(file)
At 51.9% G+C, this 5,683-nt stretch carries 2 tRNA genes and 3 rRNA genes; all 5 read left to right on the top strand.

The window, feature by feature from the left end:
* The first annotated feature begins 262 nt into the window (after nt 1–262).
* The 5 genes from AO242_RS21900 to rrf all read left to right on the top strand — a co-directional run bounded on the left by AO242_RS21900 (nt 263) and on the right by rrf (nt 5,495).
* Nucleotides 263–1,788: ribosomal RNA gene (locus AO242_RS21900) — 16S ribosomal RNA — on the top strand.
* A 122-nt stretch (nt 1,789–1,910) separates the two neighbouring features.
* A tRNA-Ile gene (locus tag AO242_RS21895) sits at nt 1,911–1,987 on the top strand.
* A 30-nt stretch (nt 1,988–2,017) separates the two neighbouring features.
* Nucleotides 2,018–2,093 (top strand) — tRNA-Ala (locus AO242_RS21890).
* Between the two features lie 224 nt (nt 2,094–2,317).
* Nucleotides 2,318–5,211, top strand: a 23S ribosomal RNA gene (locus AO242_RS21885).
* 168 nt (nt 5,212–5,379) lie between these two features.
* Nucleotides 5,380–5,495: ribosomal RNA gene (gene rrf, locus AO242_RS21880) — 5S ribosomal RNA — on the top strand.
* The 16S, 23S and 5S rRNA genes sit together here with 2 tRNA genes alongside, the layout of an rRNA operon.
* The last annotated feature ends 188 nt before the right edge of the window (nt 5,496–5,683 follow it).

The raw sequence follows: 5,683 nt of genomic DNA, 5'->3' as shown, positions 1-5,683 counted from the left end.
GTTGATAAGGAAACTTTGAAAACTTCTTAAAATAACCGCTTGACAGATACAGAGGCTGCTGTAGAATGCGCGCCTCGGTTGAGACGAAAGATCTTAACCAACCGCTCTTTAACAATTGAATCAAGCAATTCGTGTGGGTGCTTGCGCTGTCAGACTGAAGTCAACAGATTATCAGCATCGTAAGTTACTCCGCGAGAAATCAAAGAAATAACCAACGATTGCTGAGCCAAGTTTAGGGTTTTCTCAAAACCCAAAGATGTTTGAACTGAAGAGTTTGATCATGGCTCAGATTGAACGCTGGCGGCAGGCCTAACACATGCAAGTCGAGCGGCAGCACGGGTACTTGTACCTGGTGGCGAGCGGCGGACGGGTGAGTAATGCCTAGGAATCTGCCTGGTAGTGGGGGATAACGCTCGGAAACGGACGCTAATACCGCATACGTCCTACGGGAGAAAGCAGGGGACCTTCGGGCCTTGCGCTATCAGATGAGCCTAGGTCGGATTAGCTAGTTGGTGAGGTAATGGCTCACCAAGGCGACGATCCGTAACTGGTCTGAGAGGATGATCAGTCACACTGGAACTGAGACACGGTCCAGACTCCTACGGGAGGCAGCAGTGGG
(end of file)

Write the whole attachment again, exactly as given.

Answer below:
At 51.9% G+C, this 5,683-nt stretch carries 2 tRNA genes and 3 rRNA genes; all 5 read left to right on the top strand.

The window, feature by feature from the left end:
* The first annotated feature begins 262 nt into the window (after nt 1–262).
* The 5 genes from AO242_RS21900 to rrf all read left to right on the top strand — a co-directional run bounded on the left by AO242_RS21900 (nt 263) and on the right by rrf (nt 5,495).
* Nucleotides 263–1,788: ribosomal RNA gene (locus AO242_RS21900) — 16S ribosomal RNA — on the top strand.
* A 122-nt stretch (nt 1,789–1,910) separates the two neighbouring features.
* A tRNA-Ile gene (locus tag AO242_RS21895) sits at nt 1,911–1,987 on the top strand.
* A 30-nt stretch (nt 1,988–2,017) separates the two neighbouring features.
* Nucleotides 2,018–2,093 (top strand) — tRNA-Ala (locus AO242_RS21890).
* Between the two features lie 224 nt (nt 2,094–2,317).
* Nucleotides 2,318–5,211, top strand: a 23S ribosomal RNA gene (locus AO242_RS21885).
* 168 nt (nt 5,212–5,379) lie between these two features.
* Nucleotides 5,380–5,495: ribosomal RNA gene (gene rrf, locus AO242_RS21880) — 5S ribosomal RNA — on the top strand.
* The 16S, 23S and 5S rRNA genes sit together here with 2 tRNA genes alongside, the layout of an rRNA operon.
* The last annotated feature ends 188 nt before the right edge of the window (nt 5,496–5,683 follow it).

The raw sequence follows: 5,683 nt of genomic DNA, 5'->3' as shown, positions 1-5,683 counted from the left end.
GTTGATAAGGAAACTTTGAAAACTTCTTAAAATAACCGCTTGACAGATACAGAGGCTGCTGTAGAATGCGCGCCTCGGTTGAGACGAAAGATCTTAACCAACCGCTCTTTAACAATTGAATCAAGCAATTCGTGTGGGTGCTTGCGCTGTCAGACTGAAGTCAACAGATTATCAGCATCGTAAGTTACTCCGCGAGAAATCAAAGAAATAACCAACGATTGCTGAGCCAAGTTTAGGGTTTTCTCAAAACCCAAAGATGTTTGAACTGAAGAGTTTGATCATGGCTCAGATTGAACGCTGGCGGCAGGCCTAACACATGCAAGTCGAGCGGCAGCACGGGTACTTGTACCTGGTGGCGAGCGGCGGACGGGTGAGTAATGCCTAGGAATCTGCCTGGTAGTGGGGGATAACGCTCGGAAACGGACGCTAATACCGCATACGTCCTACGGGAGAAAGCAGGGGACCTTCGGGCCTTGCGCTATCAGATGAGCCTAGGTCGGATTAGCTAGTTGGTGAGGTAATGGCTCACCAAGGCGACGATCCGTAACTGGTCTGAGAGGATGATCAGTCACACTGGAACTGAGACACGGTCCAGACTCCTACGGGAGGCAGCAGTGGG